Organizational Structure (Definition of Project Tasks and Responsibilities)
When it comes to multidisciplinary and multi-department teams working together on individual tasks for a limited period of time, it is essential that the organizational structures in the company are flexible, e.g. to allow direct co-operation between specialists. The inclusion of people from different areas of expertise, organizational structures and hierarchical levels raises the issue of clearly defined project responsibilities. Moreover, a rapid flow of information and close communication is required.
When working together on the successful completion of a project, it is therefore necessary to determine right from the beginning who will participate in the project. It must be defined what their respective functions, responsibilities and competencies will be. Likewise, the information flow between the members of the project team must be determined.
Communication within the project team is often taken for granted; people tend to assume that this will function more or less automatically. However, guidelines may be helpful, here too, and may in the long run help to considerably reduce the amount of time which the members of the project team invest in the project.
It has proved useful to define distinct tasks and responsibilities, i.e. project roles in an organizational structure:
- The executive is the person or group of persons who allocates funding to the project. He is the key decision-maker and is ultimately responsible for the success of the project.
- The project board (often referred to as Steering Committee) represents the executive and, as the highest-level body, is responsible for providing guidance on the overall strategic direction of the project. It makes the most important decisions with regard to the goal and the scope of the project.
- The project team is in charge of the technical project work.
Operational Structure (Planning of the Project Structure)
It is proven practice to break down the project cycle into different stages. It is a planning approach that provides the possibility of obtaining measurable interim results during project execution, thus lowering the project risks considerably. Moreover, it is much easier to discuss and decide on the course to be set for the project if data regarding milestone results and deviations from plans are available.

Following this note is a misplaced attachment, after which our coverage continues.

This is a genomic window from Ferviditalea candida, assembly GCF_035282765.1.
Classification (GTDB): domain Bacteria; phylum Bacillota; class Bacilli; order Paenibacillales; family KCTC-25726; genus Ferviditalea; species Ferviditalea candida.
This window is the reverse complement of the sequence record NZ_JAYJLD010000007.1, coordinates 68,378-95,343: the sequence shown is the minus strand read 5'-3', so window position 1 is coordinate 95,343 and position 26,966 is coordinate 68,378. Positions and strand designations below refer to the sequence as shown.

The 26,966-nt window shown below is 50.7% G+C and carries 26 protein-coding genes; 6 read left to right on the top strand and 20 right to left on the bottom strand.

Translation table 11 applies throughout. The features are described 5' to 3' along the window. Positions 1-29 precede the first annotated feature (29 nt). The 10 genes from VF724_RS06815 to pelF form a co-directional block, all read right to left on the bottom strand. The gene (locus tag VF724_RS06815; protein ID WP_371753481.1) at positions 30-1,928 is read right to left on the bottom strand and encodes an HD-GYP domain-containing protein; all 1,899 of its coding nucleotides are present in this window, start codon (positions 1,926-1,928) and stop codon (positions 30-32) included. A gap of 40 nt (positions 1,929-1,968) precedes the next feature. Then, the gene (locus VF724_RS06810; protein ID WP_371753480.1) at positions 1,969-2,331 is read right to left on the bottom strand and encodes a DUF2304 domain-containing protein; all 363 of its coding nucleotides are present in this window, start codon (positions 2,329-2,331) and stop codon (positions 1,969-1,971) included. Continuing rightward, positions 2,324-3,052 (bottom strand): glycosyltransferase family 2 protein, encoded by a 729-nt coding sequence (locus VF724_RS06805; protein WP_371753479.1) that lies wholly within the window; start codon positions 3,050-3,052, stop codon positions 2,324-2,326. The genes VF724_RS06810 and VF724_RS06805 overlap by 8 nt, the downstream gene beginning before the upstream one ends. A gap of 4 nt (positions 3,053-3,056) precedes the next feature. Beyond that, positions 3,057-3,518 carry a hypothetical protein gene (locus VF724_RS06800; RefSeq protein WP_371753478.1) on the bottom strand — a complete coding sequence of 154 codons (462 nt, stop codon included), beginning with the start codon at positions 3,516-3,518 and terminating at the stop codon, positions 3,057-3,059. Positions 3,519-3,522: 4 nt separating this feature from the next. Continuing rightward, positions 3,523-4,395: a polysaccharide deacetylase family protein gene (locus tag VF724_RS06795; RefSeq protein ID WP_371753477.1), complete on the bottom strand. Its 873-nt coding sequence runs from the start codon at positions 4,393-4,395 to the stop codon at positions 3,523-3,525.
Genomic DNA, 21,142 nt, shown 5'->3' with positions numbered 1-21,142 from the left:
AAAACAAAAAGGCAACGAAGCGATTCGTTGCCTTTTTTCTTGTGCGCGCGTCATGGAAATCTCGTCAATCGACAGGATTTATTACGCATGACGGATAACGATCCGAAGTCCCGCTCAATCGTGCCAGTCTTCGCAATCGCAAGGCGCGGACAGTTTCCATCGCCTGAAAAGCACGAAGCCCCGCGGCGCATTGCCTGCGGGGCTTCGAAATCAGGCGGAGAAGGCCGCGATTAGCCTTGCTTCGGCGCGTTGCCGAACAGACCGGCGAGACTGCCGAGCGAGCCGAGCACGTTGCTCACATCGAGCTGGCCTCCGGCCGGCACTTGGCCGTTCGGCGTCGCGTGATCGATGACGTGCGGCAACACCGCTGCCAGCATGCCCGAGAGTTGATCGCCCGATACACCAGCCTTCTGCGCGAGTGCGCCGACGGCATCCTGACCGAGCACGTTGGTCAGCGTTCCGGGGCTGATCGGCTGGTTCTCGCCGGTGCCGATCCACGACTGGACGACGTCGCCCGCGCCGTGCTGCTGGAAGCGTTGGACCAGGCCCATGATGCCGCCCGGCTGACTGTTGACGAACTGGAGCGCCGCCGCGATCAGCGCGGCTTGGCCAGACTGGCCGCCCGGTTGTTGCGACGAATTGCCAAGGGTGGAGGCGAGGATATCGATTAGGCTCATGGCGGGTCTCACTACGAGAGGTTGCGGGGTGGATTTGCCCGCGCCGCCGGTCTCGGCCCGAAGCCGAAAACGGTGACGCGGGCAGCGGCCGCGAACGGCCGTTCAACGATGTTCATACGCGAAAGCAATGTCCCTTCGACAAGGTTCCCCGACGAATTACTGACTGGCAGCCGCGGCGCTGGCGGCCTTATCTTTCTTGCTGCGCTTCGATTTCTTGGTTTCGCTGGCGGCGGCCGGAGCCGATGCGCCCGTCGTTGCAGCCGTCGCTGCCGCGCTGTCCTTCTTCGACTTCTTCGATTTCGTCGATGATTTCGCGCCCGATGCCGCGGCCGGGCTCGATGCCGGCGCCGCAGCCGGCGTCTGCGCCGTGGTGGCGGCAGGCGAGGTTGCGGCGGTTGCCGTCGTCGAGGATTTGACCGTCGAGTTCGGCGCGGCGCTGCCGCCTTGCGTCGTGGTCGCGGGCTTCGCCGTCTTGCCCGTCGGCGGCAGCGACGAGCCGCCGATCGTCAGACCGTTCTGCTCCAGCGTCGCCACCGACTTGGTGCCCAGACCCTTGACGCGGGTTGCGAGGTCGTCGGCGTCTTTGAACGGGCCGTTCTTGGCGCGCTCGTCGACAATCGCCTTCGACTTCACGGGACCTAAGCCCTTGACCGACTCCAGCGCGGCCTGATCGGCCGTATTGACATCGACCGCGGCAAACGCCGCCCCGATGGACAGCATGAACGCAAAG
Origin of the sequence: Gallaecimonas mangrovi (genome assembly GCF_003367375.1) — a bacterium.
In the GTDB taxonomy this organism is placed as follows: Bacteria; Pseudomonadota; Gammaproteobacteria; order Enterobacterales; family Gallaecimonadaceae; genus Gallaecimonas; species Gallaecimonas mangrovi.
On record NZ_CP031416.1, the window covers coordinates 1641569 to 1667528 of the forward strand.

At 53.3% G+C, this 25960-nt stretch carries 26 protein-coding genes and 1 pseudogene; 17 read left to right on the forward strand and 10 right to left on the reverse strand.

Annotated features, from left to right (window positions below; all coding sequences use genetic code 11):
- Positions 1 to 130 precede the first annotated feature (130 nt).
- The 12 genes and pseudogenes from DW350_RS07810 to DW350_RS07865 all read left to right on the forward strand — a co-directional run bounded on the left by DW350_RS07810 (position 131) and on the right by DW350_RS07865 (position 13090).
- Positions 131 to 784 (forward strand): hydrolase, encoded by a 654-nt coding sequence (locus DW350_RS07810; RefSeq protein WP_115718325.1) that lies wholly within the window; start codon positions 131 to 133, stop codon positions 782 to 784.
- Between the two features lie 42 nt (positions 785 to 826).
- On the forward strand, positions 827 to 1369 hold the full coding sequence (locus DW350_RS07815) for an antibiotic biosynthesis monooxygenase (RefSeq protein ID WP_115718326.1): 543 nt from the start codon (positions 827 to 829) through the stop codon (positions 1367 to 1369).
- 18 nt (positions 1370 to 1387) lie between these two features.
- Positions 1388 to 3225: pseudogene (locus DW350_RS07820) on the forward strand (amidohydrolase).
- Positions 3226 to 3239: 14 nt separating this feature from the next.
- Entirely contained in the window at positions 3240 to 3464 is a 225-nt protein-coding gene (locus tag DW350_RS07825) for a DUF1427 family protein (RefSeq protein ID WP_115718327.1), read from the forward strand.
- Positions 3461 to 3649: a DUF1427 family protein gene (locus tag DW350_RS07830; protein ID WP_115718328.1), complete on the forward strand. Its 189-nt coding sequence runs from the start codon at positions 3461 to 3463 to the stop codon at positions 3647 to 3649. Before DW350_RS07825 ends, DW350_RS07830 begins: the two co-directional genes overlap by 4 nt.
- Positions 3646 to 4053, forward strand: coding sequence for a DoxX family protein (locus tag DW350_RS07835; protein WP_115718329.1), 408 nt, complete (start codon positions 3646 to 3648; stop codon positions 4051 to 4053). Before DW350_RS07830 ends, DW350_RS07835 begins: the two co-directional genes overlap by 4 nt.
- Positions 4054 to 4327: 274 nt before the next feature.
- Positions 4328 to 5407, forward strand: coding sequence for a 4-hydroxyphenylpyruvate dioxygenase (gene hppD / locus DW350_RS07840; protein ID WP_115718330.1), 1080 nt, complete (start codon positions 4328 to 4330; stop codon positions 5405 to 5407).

The aim of stage planning is to make the project progress transparent.
Project Stages: Objectives and Tasks
|Operational organization of project processes |
Project stages: objectives and tasks
Project Management Standards
The following three project management standards have been accepted worldwide:
- Project Management Body of Knowledge (PMBOK), Project Management Institute (PMI),
- PRojects IN Controlled Environments (PRINCE2), a standard which, like ITIL, was developed by the Office of Government Commerce (OGC)
- the IPMA Competence Baseline (ICB) of the International Project Management Association (IPMA).
 John S Stewart. "Quick Guide to PRINCE2®". -- Blog IBPI (The International Best Practice Institute) www.ibpi.org, February 22, 2013. Retrieved February 27, 2013.
 Axelos - Global Best Practice. "PRINCE2® Introductory Overview and Business Benefits White Papers"; "PRINCE2® Technical White Papers". -- Axelos, www.axelos.com. Retrieved January 29, 2014.
IT Process Wiki: Project Management Templates